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Guest

Sat Jan 19, 2019 12:45 am   



Quote:
"
Has he got a web site - I could do with a good laugh.



Quote:
When unloaded, power transformers have lots of undesirable signal-handling
features.



** More and worse drivel than the last lot.

Maybe he has a minor in AP. AudioPhoolery.


Guest

Tue Jan 22, 2019 6:45 pm   



On Thursday, January 17, 2019 at 4:19:56 PM UTC-5, Phil Allison wrote:
Quote:
mako...@yahoo.com wrote:




Core saturation is not a function of load "TO A FIRST ORDER APPROXIMATION".

Only the primary voltage matters.


** And of course the input frequency - the two operate in reverse proportion.


But to a second order, if the transformer core is near saturation
unloaded, when you load the secondary, the primary current and the
primary resistance will in effect LOWER the primary voltage and
reduce the core saturation.


** True even when the applied primary voltage has no changed one tiny bit cos it is coming form the mains supply.


So considering the second order effect of primary winding resistance,
yeah, loading a transformer _may_ reduce the distortion a little.


** With a tube amplifier, the effect can be very marked - since the voltage applied to the primary drops when a load is applied to the secondary.

The source impedance of a pentode or beam tube output stage is pretty high, triodes are somewhat better.

Only those amplifiers with large NFB ratios avoid the issue.


..... Phil


yep good point...

so it is very possible for a tube amp to have a bit less transformer saturation distortion when loaded compared to unloaded.

i.e. the distortion can go DOWN when loaded.


m

Look165
Guest

Tue Jan 22, 2019 7:45 pm   



NO !

Saturation is a value coming from the magnetic core, yes.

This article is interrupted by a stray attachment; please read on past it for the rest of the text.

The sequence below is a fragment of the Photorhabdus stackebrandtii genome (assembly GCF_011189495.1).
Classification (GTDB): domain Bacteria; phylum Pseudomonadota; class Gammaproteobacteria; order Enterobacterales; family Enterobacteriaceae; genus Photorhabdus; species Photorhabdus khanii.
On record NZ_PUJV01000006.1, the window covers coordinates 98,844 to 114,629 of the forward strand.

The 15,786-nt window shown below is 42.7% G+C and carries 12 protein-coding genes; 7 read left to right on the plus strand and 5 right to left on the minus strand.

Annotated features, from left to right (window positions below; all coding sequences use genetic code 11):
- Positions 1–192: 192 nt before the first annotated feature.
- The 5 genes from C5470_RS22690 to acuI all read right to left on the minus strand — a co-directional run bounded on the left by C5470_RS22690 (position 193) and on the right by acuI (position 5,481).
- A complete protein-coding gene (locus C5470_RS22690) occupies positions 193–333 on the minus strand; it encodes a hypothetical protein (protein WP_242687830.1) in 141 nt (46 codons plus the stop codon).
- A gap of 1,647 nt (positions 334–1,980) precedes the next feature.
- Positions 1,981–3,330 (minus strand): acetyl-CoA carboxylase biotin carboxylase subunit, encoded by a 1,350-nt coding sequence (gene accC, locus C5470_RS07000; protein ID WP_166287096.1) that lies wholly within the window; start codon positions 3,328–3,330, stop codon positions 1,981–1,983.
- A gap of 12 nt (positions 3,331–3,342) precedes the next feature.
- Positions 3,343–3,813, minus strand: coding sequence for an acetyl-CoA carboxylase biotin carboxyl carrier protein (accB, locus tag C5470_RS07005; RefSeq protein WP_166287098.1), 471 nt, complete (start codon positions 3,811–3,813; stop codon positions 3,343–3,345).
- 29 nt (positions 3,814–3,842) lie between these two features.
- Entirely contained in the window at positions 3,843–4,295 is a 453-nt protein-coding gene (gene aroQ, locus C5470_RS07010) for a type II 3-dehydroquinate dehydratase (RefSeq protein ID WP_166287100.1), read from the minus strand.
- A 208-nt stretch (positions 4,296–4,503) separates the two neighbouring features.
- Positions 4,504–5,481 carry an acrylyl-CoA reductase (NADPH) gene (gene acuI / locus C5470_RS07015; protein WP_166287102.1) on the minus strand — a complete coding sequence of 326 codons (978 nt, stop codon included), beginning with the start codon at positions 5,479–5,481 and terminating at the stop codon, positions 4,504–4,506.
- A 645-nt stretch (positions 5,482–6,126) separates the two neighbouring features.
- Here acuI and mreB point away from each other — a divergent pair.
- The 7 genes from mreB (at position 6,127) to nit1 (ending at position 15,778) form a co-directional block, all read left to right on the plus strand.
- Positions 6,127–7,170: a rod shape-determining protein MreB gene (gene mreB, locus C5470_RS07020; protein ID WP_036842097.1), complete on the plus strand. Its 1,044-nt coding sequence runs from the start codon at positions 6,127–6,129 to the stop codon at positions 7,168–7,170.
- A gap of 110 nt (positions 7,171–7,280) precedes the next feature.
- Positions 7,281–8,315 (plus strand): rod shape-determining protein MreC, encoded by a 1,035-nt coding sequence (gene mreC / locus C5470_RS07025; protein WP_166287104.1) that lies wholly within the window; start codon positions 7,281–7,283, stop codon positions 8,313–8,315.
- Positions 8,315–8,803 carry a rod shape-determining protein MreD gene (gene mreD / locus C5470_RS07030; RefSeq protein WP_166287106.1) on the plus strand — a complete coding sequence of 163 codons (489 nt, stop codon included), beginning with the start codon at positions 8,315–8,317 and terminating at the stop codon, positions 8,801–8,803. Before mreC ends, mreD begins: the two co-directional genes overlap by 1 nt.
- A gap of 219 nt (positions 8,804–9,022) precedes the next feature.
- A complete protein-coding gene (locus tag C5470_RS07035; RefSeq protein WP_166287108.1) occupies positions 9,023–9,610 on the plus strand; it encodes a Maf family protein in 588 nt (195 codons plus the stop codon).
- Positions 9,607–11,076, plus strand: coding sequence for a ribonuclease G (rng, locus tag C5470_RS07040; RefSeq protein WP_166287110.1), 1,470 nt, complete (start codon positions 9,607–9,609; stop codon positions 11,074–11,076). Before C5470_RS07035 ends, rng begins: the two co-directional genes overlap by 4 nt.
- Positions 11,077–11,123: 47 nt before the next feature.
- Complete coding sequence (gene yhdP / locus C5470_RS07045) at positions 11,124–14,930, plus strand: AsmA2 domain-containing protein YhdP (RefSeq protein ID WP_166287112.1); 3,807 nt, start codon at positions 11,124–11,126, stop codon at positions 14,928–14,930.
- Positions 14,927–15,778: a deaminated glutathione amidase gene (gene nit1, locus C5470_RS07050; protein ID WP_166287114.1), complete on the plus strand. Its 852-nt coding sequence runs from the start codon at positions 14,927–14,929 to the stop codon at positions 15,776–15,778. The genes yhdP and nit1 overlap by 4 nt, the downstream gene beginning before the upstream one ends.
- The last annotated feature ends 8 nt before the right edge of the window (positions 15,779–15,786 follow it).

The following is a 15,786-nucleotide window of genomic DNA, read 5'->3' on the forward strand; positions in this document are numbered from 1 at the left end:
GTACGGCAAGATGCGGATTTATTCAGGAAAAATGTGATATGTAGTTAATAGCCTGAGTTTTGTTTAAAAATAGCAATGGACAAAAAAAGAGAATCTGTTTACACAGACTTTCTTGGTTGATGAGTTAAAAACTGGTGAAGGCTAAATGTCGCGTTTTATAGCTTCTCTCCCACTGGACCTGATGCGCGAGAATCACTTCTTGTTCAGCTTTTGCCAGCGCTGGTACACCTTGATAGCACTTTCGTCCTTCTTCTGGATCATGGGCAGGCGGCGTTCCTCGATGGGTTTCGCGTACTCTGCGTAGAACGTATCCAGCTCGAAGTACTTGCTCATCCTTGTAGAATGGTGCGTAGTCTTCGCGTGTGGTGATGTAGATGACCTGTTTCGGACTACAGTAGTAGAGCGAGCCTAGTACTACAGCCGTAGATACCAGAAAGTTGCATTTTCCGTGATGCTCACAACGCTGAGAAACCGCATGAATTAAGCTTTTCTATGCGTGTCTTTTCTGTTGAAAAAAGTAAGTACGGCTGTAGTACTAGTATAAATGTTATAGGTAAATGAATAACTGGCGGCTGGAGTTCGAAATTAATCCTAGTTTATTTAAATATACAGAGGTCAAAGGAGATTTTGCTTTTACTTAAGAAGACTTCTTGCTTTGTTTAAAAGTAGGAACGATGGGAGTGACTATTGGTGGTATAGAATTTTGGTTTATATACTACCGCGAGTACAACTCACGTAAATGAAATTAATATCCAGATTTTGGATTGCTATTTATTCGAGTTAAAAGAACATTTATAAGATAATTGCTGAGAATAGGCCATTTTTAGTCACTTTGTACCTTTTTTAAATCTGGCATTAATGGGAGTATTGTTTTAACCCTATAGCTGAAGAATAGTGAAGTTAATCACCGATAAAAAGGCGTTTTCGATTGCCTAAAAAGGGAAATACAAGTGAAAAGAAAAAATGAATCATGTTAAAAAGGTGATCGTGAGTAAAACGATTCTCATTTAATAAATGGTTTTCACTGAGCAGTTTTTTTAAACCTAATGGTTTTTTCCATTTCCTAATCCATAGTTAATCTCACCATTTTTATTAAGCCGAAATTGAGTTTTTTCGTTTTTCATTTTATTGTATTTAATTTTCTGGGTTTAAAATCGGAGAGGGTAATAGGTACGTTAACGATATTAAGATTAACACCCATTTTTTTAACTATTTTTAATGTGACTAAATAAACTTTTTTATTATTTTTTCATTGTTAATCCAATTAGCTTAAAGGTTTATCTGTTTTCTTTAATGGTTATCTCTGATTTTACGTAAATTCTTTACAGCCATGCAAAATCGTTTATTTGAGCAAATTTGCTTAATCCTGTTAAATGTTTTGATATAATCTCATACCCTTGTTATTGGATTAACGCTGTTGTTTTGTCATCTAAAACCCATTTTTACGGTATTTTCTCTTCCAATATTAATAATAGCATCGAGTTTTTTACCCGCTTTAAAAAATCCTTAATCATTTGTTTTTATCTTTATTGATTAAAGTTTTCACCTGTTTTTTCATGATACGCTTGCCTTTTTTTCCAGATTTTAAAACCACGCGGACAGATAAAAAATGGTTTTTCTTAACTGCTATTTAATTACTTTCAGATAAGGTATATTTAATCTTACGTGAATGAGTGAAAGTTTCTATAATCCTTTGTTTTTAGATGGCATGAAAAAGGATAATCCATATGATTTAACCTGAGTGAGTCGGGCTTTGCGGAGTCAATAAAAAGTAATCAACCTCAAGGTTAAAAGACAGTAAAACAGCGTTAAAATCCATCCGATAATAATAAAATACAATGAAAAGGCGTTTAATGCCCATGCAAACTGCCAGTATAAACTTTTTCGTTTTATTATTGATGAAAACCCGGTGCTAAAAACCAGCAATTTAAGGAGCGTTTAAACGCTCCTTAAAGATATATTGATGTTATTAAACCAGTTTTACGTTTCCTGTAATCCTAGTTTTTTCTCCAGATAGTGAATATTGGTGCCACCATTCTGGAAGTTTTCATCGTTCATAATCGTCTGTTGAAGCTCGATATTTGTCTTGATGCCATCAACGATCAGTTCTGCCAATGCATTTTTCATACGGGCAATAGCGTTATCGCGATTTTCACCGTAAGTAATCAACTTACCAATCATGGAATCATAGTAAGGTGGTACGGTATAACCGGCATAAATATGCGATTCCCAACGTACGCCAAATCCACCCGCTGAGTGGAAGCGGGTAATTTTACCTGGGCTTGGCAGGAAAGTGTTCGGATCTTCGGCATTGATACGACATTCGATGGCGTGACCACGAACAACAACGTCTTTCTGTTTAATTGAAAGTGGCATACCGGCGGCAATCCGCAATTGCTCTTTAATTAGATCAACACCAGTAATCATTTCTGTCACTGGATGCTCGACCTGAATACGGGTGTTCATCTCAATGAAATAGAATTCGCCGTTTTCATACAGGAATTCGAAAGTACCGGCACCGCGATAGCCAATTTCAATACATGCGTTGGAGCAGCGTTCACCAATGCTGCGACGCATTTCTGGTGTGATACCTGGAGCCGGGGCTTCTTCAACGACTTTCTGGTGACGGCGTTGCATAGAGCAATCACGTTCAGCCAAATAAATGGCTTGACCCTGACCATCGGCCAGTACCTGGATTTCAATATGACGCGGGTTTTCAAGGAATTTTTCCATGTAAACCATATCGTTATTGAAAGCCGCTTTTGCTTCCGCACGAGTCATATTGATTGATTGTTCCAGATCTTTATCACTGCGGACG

But H (magnetic strength) is directly proportional to the current, not
to the voltage, at constant frequency.
The load is very important.
This leeds the core to the satruration point if too high.

A free transformer (without load) rarely comes to saturation.

Eddy's current (we call it Foucault's current in France) are
proportional to I^^2, like copper losses.

makolber_at_yahoo.com a écrit le 22/01/2019 à 18:39 :
Quote:
On Thursday, January 17, 2019 at 4:19:56 PM UTC-5, Phil Allison wrote:
mako...@yahoo.com wrote:



Core saturation is not a function of load "TO A FIRST ORDER APPROXIMATION".

Only the primary voltage matters.

** And of course the input frequency - the two operate in reverse proportion.

But to a second order, if the transformer core is near saturation
unloaded, when you load the secondary, the primary current and the
primary resistance will in effect LOWER the primary voltage and
reduce the core saturation.

** True even when the applied primary voltage has no changed one tiny bit cos it is coming form the mains supply.


So considering the second order effect of primary winding resistance,
yeah, loading a transformer _may_ reduce the distortion a little.

** With a tube amplifier, the effect can be very marked - since the voltage applied to the primary drops when a load is applied to the secondary.

The source impedance of a pentode or beam tube output stage is pretty high, triodes are somewhat better.

Only those amplifiers with large NFB ratios avoid the issue.


..... Phil
yep good point...

so it is very possible for a tube amp to have a bit less transformer saturation distortion when loaded compared to unloaded.

i.e. the distortion can go DOWN when loaded.


m




Phil Allison
Guest

Tue Jan 22, 2019 10:45 pm   



Look165 wrote:

Quote:
NO !

Saturation is a value coming from the magnetic core, yes.

But H (magnetic strength) is directly proportional to the current, not
to the voltage, at constant frequency.


** WRONG !!!

The applied AC voltage and frequency are what matter.


Quote:
The load is very important.
This leeds the core to the satruration point if too high.


** TOTAL BOLLOCKS !!!


Quote:
A free transformer (without load) rarely comes to saturation.



** Try using an unloaded 120V supply transformer on 240V and see what happens.

Others here have it right cos they know that they are talking about - you don't.

Piss off you bloody idiot.



..... Phil